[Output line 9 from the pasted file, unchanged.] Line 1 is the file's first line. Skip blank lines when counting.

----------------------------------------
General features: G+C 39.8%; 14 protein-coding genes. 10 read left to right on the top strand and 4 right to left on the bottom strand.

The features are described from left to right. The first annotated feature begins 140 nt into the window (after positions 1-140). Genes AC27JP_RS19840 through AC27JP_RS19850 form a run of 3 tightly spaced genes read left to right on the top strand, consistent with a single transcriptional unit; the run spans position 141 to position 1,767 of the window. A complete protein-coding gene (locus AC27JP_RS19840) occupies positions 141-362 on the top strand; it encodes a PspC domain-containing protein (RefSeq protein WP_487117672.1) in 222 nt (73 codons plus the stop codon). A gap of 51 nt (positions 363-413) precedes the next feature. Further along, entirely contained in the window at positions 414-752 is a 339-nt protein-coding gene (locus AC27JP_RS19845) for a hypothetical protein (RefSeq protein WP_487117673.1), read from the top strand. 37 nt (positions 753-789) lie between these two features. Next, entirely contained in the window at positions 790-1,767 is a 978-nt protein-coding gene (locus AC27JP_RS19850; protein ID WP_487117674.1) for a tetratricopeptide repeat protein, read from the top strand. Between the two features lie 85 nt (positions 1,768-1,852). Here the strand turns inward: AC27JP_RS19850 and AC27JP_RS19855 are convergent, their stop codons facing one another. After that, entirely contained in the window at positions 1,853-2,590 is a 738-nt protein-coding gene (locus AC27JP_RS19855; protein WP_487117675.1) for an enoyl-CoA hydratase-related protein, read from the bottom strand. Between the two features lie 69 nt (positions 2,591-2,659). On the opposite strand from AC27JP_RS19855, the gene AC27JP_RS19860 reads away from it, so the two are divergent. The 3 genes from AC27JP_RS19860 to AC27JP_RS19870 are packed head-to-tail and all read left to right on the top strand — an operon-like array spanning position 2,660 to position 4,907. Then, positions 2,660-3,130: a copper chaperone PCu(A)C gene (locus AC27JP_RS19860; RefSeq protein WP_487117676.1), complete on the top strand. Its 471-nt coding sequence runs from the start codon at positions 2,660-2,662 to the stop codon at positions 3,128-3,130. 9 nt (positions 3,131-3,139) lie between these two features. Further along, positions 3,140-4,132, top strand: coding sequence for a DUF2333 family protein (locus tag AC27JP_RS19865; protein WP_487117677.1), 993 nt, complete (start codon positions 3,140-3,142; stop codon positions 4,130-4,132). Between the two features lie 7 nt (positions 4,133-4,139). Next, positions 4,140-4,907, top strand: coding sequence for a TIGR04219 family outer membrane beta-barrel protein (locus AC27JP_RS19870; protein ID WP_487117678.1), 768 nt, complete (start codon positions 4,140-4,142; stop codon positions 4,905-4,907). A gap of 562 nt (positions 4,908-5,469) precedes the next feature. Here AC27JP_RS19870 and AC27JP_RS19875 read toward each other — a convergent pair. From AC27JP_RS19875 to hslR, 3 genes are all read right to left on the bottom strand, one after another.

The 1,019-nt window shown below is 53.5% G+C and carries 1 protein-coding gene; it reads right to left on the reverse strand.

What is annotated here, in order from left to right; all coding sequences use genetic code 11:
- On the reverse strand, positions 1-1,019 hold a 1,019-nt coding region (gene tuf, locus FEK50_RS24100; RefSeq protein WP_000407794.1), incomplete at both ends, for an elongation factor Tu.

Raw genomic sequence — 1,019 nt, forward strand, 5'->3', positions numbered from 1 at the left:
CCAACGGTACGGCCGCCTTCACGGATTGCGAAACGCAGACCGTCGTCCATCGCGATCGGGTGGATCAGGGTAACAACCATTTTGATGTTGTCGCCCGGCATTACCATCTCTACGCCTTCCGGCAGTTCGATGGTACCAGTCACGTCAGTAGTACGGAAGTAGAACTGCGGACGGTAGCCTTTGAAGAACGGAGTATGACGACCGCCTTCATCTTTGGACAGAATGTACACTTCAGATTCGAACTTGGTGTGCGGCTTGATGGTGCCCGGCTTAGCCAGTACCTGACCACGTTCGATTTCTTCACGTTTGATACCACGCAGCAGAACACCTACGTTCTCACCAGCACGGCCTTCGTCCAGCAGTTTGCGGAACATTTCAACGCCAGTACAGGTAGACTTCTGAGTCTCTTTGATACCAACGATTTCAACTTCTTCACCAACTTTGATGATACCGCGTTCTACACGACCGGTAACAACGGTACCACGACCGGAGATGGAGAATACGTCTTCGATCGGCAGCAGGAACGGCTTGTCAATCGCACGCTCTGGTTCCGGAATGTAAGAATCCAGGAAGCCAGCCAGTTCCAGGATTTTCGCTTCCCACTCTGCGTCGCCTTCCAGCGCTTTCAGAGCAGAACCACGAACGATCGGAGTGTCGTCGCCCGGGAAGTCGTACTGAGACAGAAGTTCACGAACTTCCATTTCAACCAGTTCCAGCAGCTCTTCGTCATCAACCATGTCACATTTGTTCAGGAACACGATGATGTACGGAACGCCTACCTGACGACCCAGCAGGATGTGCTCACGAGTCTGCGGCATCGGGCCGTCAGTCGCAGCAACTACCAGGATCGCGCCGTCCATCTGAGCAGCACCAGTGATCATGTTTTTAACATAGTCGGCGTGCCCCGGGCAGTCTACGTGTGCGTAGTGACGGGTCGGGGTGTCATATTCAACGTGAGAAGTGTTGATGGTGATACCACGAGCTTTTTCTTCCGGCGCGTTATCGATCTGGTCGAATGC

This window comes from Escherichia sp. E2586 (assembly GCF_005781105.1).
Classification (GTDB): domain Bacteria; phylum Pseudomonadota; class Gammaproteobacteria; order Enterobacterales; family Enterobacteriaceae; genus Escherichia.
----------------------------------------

Classification (GTDB): domain Bacteria; phylum Pseudomonadota; class Gammaproteobacteria; order Enterobacterales; family Enterobacteriaceae; genus Escherichia.